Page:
2 CHRONICLES 36
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4 And the king of Egypt made Eliakim his brother king over Judah and Jerusalem, and turned his name to Jehoiakim. And Necho took Jehoahaz his brother, and carried him to Egypt.
A heathen presumed to designate the ruler of God's kingdom for the first time! Egypt was to pay dearly for this presumption. Foreigners were to set up her rulers - Ezekiel 30. So it has been for over 2000 years since.
Jehoiakim reigned eleven years, and Jeremiah had much to do with this ungodly man. In the first year of his reign, Jeremiah was commanded to stand in the court of the temple and proclaim to all the people that came to worship that unless they put away their wickedness, God would make the temple a desolation and the city a curse to all the nations of the earth.
Exactly the same charges were brought against Jeremiah by the priests and false prophets, as were brought against Christ that he had spoken against and threatened the temple of God. They said, "Thou shalt surely die." But at this time the princes and the people saved him from the priests. For in God's purpose, he had much work yet to do.
And this was just one year after Josiah's death-the 1st year of Jehoiakim.
Bro Growcott - Jeremiah, prophet of judgement and glory
5 Jehoiakim was 25 years old when he began to reign, and he reigned 11 years in Jerusalem: and he did that which was evil in the sight of Yahweh his Elohim.
In the 4th and 5th years of Jehoiakim, a very significant chain of events occurred-one of the great turning points of history. We are told in Jeremiah 25 that the 4th year of Jehoiakim was the 1st year of Nebuchadnezzar. This, incidentally, is a very important connecting link between Scriptural and profane history. In indication of a great change in God's relationship to Judah, Jeremiah proclaims to the nation that he had now warned them for 23 years and that they had not harkened, and that consequently, the long foretold evil is about to begin. Judah has now 18 years to go.
It is at this time that the Spirit reveals through Jeremiah that the captivity by Babylon will last 70 years. And, at the same time Jeremiah is commanded to write all his prophecies in a book, and to have it read before all the people as a solemn witness. This was completed in Jehoiakim's 5th year.
The book was publicly read as commanded, and the princes who heard it immediately took the matter before the king, and began to read it to him. When two or three columns had been read, the king seized the book, cut it with a knife, and threw it into the fire.
That was the point at which the nation's doom was finally sealed. That event ranks in significance with the rejection and crucifixion of the Messiah. "His blood be upon us and upon our children," they cried, as the living Word was cut asunder, and he was cast into the sacrificial fire.
Jeremiah records with sadness and wonder that when the roll of God's Holy Word was divisively cut and burned,
"Yet they were not afraid, nor rent their garments, neither the king, nor any of his servants that heard all these words."
They were all in it together.
At the same time, in this 5th year of Jehoiakim, which was the 2nd of Nebuchadnezzar, another event of immense importance took place, which though a long way away and under very different circumstances and surroundings, we can see was directly connected with and dependent upon this final appeal and witness by God and His official rejection by the king and the Israelitish nation.
As Israel was rejecting God, God was revealing to an alien that He was rejecting Israel-the Kingdom of God was to be cast down and the kingdom of men to be given unrestricted sway for seven times-2520 long evil years.
For it was in this fateful year, we are told, Nebuchadnezzar received his dream of the great and terrible image. He is told that it represents the kingdom of men that is to rule the world in violence, bloodshed, and lust, until God's rejected kingdom is reestablished. Measuring from this event-604 BC-it was exactly 2520 years to 1917, when the last desolator was driven out of the land.
Because of the proclamation of Jeremiah's book of prophecy, Jehoiakim sought to seize Jeremiah. But it is recorded that the LORD hid him.
He was commanded to write the book again and to add many words to it-make the judgment even greater. More evils were included, because of Jehoiakim's insolent rejection. And among them may well have been the prediction that this king, of all the long line of mostly evil kings, this one should have the crowning indignity of the burial of an ass-his body cast out to abuse and insult.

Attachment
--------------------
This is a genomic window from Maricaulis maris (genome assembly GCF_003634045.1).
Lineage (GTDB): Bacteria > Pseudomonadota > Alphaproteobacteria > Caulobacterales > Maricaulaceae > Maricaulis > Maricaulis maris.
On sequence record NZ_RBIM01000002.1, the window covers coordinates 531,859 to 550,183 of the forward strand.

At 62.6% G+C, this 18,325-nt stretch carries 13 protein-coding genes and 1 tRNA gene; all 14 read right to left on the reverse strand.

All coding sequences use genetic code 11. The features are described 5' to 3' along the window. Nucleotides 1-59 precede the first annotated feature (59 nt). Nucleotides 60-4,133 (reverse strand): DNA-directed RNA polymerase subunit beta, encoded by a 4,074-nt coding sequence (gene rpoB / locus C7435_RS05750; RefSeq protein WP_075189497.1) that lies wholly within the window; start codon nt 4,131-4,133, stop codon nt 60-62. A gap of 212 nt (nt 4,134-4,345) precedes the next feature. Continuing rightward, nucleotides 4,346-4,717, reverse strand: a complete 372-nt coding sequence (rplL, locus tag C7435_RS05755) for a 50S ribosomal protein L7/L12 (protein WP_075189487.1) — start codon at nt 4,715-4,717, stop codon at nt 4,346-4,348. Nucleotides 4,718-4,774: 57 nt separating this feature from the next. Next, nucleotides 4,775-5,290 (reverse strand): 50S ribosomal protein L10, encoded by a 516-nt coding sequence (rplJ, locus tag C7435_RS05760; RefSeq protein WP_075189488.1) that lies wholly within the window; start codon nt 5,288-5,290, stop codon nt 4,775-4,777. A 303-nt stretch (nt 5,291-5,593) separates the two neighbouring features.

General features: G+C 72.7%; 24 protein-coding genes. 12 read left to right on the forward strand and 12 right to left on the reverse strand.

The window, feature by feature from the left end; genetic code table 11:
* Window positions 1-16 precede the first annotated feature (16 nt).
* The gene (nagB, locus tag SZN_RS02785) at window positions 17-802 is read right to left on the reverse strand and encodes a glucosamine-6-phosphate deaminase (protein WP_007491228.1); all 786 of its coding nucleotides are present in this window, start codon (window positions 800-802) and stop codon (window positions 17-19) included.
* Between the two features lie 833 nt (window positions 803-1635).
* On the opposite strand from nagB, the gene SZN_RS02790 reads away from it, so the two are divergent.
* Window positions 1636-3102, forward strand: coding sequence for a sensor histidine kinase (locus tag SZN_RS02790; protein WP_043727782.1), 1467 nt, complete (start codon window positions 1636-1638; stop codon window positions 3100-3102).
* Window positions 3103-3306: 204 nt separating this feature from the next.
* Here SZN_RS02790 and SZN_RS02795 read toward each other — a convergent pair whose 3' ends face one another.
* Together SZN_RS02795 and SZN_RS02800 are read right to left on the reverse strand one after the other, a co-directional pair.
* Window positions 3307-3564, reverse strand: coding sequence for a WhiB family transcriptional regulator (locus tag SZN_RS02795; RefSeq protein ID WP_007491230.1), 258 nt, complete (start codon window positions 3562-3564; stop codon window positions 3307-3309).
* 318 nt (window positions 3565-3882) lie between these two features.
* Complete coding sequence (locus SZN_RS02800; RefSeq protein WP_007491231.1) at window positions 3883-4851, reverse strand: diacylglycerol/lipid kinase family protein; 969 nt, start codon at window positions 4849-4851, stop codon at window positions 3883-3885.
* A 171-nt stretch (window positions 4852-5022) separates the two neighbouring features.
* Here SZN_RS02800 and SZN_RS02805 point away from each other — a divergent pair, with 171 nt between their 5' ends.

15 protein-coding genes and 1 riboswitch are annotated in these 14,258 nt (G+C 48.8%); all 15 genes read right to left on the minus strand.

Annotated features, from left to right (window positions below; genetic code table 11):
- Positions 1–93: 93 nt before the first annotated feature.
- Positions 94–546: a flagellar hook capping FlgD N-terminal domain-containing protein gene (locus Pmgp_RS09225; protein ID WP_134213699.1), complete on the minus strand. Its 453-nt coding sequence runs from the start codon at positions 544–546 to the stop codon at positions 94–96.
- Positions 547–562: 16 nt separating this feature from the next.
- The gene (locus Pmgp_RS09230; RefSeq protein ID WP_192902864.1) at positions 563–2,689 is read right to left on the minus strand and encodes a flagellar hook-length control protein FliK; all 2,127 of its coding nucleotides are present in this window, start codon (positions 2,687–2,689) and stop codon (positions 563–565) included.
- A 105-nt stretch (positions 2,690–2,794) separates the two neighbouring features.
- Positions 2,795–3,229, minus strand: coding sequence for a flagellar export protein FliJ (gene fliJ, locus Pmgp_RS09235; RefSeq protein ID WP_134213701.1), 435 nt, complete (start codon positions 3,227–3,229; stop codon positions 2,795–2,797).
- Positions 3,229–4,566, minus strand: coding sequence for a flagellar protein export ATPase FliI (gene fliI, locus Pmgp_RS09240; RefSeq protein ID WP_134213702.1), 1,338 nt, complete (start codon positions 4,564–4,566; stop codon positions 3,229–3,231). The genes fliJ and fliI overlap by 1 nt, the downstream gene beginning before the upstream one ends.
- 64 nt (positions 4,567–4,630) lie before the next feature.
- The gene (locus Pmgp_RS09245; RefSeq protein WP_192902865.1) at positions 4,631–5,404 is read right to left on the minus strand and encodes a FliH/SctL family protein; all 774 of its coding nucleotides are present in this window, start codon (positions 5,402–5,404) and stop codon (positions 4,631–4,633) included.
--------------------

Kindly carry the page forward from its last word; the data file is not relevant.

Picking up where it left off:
Jehoiakim doubtless felt he was quite a hero in daring to flaunt the Word of God, as is the custom of modern thought today, but "God is not mocked." The final end of the matter will show where wisdom lies.
All, who reject God's Word, will suffer the same end-the burial of an ass, or as David expresses it, "Like sheep are they laid in the grave; death shall feed on them; and the upright shall have dominion over them in the morning."
Bro Growcott - Jeremiah, prophet of judgement and glory
15 And Yahweh Elohim of their fathers [Avoteihem] sent to them by His messengers [malachim], rising up betimes, and sending; because He had compassion on his people, and on His dwelling place [Ma'on]:
"It cannot be that a prophet perish out of Jerusalem."
This may strike the ear as a strange saying. Jerusalem the chosen -- Jerusalem where God had placed His name -- Jerusalem where David reigned, and which God had honoured with His manifested presence. Why must Jerusalem be the scene of a prophet's martyrdom? It seems as if the fitness of things would have required a reverse conclusion. But the history of the case supports the words of Christ. God Himself says:
"This city hath been to Me as a provocation of Mine anger and of My fury from the day that they built it, even to this day ... They have turned to Me the back and not the face, though I taught them, rising up early and teaching them, yet they have not hearkened to receive instruction" (Jer. xxxii. 31-33).
And again by Ezekiel: "This Jerusalem, I have set it in the midst of the nations and countries that are round about her, and she hath changed my judgments into wickedness more than the nations, and my statutes more than the countries that are round about her ... Therefore, thus saith Yahweh God, behold I, even I, am against thee, and will execute judgments in the midst of thee in the sight of the nations" (Ezek v. 5).
It was to bring Jerusalem from her wickedness that the prophets were sent; and it was because of their message that they perished at her hands...
...Jesus was therefore in strict harmony with the divinely-recorded history of Jerusalem when he sent word to Herod that that city, and not Galilee, must witness his sufferings -- a strange, sad, sorrowful history, which on this same occasion wrung from the lips of Christ the memorable apostrophe:
"O, Jerusalem, Jerusalem, which killest the prophets, and stonest them that are sent unto thee: how often would I have gathered thy children together as a hen doth gather her brood under her wings, and ye would not! Behold, your house is left unto you desolate; and, verily I say unto you, ye shall not see me until the time come when ye shall say, Blessed is he that cometh in the name of Yahweh."